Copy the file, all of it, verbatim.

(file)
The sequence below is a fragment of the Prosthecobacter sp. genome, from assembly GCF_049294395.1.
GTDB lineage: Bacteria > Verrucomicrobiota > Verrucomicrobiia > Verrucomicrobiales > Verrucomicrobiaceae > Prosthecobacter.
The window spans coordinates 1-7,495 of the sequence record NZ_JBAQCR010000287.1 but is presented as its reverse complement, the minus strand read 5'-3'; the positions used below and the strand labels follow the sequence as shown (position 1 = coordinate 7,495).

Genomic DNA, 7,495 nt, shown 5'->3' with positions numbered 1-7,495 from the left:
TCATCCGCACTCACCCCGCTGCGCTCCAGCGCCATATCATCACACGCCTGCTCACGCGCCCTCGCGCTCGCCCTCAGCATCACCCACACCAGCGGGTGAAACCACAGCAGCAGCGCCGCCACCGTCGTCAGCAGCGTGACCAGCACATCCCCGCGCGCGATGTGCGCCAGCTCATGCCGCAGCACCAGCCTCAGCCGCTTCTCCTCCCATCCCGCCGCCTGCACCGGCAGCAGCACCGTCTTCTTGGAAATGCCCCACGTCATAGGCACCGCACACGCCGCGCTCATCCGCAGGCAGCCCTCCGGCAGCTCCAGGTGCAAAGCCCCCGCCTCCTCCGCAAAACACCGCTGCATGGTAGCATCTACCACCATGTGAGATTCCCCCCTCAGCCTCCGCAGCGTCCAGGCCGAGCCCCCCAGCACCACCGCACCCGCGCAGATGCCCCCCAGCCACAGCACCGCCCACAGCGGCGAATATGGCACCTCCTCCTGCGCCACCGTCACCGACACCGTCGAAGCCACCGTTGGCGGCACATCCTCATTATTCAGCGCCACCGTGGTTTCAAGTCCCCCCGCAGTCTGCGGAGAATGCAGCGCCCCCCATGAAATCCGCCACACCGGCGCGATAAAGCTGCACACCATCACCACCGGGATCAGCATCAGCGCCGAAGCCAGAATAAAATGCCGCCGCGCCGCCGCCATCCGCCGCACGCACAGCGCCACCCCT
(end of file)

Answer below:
The sequence below is a fragment of the Prosthecobacter sp. genome, from assembly GCF_049294395.1.
GTDB lineage: Bacteria > Verrucomicrobiota > Verrucomicrobiia > Verrucomicrobiales > Verrucomicrobiaceae > Prosthecobacter.
The window spans coordinates 1-7,495 of the sequence record NZ_JBAQCR010000287.1 but is presented as its reverse complement, the minus strand read 5'-3'; the positions used below and the strand labels follow the sequence as shown (position 1 = coordinate 7,495).

Genomic DNA, 7,495 nt, shown 5'->3' with positions numbered 1-7,495 from the left:
TCATCCGCACTCACCCCGCTGCGCTCCAGCGCCATATCATCACACGCCTGCTCACGCGCCCTCGCGCTCGCCCTCAGCATCACCCACACCAGCGGGTGAAACCACAGCAGCAGCGCCGCCACCGTCGTCAGCAGCGTGACCAGCACATCCCCGCGCGCGATGTGCGCCAGCTCATGCCGCAGCACCAGCCTCAGCCGCTTCTCCTCCCATCCCGCCGCCTGCACCGGCAGCAGCACCGTCTTCTTGGAAATGCCCCACGTCATAGGCACCGCACACGCCGCGCTCATCCGCAGGCAGCCCTCCGGCAGCTCCAGGTGCAAAGCCCCCGCCTCCTCCGCAAAACACCGCTGCATGGTAGCATCTACCACCATGTGAGATTCCCCCCTCAGCCTCCGCAGCGTCCAGGCCGAGCCCCCCAGCACCACCGCACCCGCGCAGATGCCCCCCAGCCACAGCACCGCCCACAGCGGCGAATATGGCACCTCCTCCTGCGCCACCGTCACCGACACCGTCGAAGCCACCGTTGGCGGCACATCCTCATTATTCAGCGCCACCGTGGTTTCAAGTCCCCCCGCAGTCTGCGGAGAATGCAGCGCCCCCCATGAAATCCGCCACACCGGCGCGATAAAGCTGCACACCATCACCACCGGGATCAGCATCAGCGCCGAAGCCAGAATAAAATGCCGCCGCGCCGCCGCCATCCGCCGCACGCACAGCGCCACCCCT